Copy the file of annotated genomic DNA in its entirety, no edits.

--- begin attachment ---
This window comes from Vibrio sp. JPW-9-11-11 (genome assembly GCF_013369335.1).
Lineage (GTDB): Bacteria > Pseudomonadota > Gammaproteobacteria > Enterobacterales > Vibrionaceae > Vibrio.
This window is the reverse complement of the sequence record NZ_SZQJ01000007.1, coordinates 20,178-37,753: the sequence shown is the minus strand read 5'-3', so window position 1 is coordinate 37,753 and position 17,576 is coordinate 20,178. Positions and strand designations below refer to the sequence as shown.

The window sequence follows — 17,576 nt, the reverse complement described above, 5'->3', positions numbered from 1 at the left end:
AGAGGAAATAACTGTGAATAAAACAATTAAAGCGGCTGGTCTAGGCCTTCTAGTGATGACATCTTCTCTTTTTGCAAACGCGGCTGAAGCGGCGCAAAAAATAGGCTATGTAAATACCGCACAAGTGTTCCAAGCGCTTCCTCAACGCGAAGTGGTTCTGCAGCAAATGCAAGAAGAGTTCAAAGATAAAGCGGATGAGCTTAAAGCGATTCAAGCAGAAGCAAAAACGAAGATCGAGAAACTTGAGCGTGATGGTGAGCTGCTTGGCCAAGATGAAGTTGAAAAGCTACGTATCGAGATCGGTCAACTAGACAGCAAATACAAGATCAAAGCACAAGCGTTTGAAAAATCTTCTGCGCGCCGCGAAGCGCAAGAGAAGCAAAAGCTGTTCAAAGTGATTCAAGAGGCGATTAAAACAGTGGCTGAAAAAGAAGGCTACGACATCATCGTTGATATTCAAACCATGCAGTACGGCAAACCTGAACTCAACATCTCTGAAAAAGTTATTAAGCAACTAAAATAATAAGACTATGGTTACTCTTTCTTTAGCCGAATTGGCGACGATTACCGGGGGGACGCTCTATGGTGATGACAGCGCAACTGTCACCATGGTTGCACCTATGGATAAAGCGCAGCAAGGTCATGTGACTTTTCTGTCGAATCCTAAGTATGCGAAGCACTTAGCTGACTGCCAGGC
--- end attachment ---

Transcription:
This window comes from Vibrio sp. JPW-9-11-11 (genome assembly GCF_013369335.1).
Lineage (GTDB): Bacteria > Pseudomonadota > Gammaproteobacteria > Enterobacterales > Vibrionaceae > Vibrio.
This window is the reverse complement of the sequence record NZ_SZQJ01000007.1, coordinates 20,178-37,753: the sequence shown is the minus strand read 5'-3', so window position 1 is coordinate 37,753 and position 17,576 is coordinate 20,178. Positions and strand designations below refer to the sequence as shown.

The window sequence follows — 17,576 nt, the reverse complement described above, 5'->3', positions numbered from 1 at the left end:
AGAGGAAATAACTGTGAATAAAACAATTAAAGCGGCTGGTCTAGGCCTTCTAGTGATGACATCTTCTCTTTTTGCAAACGCGGCTGAAGCGGCGCAAAAAATAGGCTATGTAAATACCGCACAAGTGTTCCAAGCGCTTCCTCAACGCGAAGTGGTTCTGCAGCAAATGCAAGAAGAGTTCAAAGATAAAGCGGATGAGCTTAAAGCGATTCAAGCAGAAGCAAAAACGAAGATCGAGAAACTTGAGCGTGATGGTGAGCTGCTTGGCCAAGATGAAGTTGAAAAGCTACGTATCGAGATCGGTCAACTAGACAGCAAATACAAGATCAAAGCACAAGCGTTTGAAAAATCTTCTGCGCGCCGCGAAGCGCAAGAGAAGCAAAAGCTGTTCAAAGTGATTCAAGAGGCGATTAAAACAGTGGCTGAAAAAGAAGGCTACGACATCATCGTTGATATTCAAACCATGCAGTACGGCAAACCTGAACTCAACATCTCTGAAAAAGTTATTAAGCAACTAAAATAATAAGACTATGGTTACTCTTTCTTTAGCCGAATTGGCGACGATTACCGGGGGGACGCTCTATGGTGATGACAGCGCAACTGTCACCATGGTTGCACCTATGGATAAAGCGCAGCAAGGTCATGTGACTTTTCTGTCGAATCCTAAGTATGCGAAGCACTTAGCTGACTGCCAGGC